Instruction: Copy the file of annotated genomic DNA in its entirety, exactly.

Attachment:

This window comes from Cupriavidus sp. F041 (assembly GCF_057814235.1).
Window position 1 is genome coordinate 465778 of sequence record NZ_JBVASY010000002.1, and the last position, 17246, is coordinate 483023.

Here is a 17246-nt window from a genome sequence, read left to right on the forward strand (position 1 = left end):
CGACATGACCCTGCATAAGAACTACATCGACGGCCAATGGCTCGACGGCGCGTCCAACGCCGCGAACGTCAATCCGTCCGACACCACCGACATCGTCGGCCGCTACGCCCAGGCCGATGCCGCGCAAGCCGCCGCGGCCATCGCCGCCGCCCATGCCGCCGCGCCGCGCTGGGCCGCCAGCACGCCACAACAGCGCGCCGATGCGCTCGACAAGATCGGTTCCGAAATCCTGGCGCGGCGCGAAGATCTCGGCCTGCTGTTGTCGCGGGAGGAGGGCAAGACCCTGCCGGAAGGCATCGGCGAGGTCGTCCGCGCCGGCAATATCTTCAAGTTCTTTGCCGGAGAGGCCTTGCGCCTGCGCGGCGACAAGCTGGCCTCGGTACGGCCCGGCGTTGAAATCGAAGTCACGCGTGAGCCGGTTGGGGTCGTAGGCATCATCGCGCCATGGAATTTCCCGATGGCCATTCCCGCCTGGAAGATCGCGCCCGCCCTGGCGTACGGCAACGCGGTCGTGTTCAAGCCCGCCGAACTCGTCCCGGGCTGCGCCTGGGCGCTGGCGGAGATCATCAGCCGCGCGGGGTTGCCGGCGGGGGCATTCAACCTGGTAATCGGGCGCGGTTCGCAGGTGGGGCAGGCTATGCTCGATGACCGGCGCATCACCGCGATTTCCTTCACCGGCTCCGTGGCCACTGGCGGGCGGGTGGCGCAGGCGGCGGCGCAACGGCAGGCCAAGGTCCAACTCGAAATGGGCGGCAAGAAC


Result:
This window comes from Cupriavidus sp. F041 (assembly GCF_057814235.1).
Window position 1 is genome coordinate 465778 of sequence record NZ_JBVASY010000002.1, and the last position, 17246, is coordinate 483023.

Here is a 17246-nt window from a genome sequence, read left to right on the forward strand (position 1 = left end):
CGACATGACCCTGCATAAGAACTACATCGACGGCCAATGGCTCGACGGCGCGTCCAACGCCGCGAACGTCAATCCGTCCGACACCACCGACATCGTCGGCCGCTACGCCCAGGCCGATGCCGCGCAAGCCGCCGCGGCCATCGCCGCCGCCCATGCCGCCGCGCCGCGCTGGGCCGCCAGCACGCCACAACAGCGCGCCGATGCGCTCGACAAGATCGGTTCCGAAATCCTGGCGCGGCGCGAAGATCTCGGCCTGCTGTTGTCGCGGGAGGAGGGCAAGACCCTGCCGGAAGGCATCGGCGAGGTCGTCCGCGCCGGCAATATCTTCAAGTTCTTTGCCGGAGAGGCCTTGCGCCTGCGCGGCGACAAGCTGGCCTCGGTACGGCCCGGCGTTGAAATCGAAGTCACGCGTGAGCCGGTTGGGGTCGTAGGCATCATCGCGCCATGGAATTTCCCGATGGCCATTCCCGCCTGGAAGATCGCGCCCGCCCTGGCGTACGGCAACGCGGTCGTGTTCAAGCCCGCCGAACTCGTCCCGGGCTGCGCCTGGGCGCTGGCGGAGATCATCAGCCGCGCGGGGTTGCCGGCGGGGGCATTCAACCTGGTAATCGGGCGCGGTTCGCAGGTGGGGCAGGCTATGCTCGATGACCGGCGCATCACCGCGATTTCCTTCACCGGCTCCGTGGCCACTGGCGGGCGGGTGGCGCAGGCGGCGGCGCAACGGCAGGCCAAGGTCCAACTCGAAATGGGCGGCAAGAAC